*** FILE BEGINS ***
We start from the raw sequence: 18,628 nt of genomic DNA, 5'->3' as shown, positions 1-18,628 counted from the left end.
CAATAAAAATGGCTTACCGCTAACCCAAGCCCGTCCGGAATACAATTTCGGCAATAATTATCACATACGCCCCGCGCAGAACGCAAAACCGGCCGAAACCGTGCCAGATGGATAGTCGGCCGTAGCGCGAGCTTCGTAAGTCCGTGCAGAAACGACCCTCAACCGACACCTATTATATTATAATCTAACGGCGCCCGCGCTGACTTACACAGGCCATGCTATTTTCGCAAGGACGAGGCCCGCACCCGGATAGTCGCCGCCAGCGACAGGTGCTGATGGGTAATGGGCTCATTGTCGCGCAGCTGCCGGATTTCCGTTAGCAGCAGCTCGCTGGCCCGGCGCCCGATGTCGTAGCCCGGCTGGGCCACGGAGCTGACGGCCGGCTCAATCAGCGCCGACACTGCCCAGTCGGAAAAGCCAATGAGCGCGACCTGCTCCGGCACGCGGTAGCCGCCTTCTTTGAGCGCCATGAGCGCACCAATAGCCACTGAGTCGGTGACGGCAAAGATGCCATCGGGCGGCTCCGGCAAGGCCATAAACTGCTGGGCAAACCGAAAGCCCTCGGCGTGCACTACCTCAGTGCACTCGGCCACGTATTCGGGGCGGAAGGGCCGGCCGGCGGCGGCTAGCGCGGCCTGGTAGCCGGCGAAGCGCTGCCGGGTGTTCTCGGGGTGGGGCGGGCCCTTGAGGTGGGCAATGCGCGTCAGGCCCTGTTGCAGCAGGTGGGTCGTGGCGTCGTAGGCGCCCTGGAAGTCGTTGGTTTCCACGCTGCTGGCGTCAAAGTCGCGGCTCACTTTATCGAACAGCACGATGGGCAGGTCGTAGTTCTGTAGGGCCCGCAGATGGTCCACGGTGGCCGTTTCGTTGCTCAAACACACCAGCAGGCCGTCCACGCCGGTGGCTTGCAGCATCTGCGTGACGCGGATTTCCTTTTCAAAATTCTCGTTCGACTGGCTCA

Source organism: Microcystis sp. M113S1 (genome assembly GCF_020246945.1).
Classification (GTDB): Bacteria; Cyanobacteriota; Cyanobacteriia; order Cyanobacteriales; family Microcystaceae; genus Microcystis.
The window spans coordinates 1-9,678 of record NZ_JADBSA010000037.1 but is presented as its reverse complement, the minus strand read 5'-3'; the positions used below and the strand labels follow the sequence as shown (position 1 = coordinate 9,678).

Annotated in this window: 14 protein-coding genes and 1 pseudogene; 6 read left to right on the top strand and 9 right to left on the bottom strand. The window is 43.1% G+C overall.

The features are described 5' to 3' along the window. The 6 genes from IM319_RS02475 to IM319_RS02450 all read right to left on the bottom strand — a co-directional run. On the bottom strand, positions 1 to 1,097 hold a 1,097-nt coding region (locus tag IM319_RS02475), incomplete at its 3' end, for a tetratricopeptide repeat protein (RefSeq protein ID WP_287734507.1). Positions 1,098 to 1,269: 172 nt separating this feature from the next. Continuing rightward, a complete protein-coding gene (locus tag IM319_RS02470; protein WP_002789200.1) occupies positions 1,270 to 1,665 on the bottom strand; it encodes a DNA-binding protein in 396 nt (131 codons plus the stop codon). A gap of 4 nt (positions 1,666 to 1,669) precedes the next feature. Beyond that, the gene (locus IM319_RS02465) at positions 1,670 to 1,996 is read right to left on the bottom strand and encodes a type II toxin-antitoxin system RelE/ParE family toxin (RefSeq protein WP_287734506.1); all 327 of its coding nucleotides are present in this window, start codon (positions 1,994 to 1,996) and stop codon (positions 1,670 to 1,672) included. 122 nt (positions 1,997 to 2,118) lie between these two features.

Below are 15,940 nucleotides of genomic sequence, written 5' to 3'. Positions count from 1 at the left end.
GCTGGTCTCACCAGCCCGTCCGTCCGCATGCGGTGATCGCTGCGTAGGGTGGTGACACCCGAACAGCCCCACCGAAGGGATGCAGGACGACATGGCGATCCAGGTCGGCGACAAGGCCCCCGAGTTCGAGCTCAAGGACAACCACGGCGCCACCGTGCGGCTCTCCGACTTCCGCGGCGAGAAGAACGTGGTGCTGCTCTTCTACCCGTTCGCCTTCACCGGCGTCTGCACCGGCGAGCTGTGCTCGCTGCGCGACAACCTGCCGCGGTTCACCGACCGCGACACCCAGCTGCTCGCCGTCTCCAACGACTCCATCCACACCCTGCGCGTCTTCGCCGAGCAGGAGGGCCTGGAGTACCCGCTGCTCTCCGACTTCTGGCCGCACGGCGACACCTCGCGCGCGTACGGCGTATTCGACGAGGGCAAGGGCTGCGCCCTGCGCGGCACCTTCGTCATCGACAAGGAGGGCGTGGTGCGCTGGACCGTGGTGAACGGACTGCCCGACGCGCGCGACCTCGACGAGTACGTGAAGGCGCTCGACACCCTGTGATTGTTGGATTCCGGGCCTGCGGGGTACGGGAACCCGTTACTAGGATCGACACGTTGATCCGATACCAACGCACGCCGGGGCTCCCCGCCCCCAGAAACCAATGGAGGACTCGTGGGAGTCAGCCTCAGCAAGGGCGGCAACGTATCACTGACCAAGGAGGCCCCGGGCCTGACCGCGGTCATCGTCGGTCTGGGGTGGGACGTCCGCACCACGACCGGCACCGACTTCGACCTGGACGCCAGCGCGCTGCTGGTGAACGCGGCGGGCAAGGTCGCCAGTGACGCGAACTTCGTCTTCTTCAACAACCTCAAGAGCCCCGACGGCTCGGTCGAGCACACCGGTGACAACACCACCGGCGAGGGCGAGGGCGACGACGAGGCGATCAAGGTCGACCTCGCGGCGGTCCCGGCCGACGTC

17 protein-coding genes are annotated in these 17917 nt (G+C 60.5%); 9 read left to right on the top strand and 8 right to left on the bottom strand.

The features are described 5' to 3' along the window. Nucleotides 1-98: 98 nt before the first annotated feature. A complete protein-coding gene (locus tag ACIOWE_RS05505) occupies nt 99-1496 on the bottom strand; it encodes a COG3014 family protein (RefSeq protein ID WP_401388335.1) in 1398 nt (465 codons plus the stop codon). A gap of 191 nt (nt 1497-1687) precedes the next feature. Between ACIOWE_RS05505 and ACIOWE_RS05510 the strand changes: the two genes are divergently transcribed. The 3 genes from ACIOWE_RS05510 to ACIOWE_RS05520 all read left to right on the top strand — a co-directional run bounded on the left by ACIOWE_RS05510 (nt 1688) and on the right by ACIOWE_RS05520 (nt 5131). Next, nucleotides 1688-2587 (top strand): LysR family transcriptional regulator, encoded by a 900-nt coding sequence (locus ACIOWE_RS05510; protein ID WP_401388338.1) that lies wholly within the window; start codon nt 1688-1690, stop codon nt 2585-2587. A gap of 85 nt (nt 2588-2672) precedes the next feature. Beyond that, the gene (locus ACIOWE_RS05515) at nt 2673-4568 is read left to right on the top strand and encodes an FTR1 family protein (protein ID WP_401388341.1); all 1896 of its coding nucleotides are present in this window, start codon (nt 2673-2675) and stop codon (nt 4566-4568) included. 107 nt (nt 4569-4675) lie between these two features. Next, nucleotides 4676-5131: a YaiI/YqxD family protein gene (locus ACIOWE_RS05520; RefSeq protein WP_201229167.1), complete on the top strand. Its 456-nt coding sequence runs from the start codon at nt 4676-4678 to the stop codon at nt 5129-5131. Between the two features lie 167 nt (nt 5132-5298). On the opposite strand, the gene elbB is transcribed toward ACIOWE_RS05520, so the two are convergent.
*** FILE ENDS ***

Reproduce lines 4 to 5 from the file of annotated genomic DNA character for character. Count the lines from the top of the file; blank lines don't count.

Classification (GTDB): Bacteria; Cyanobacteriota; Cyanobacteriia; order Cyanobacteriales; family Microcystaceae; genus Microcystis.
The window spans coordinates 1-9,678 of record NZ_JADBSA010000037.1 but is presented as its reverse complement, the minus strand read 5'-3'; the positions used below and the strand labels follow the sequence as shown (position 1 = coordinate 9,678).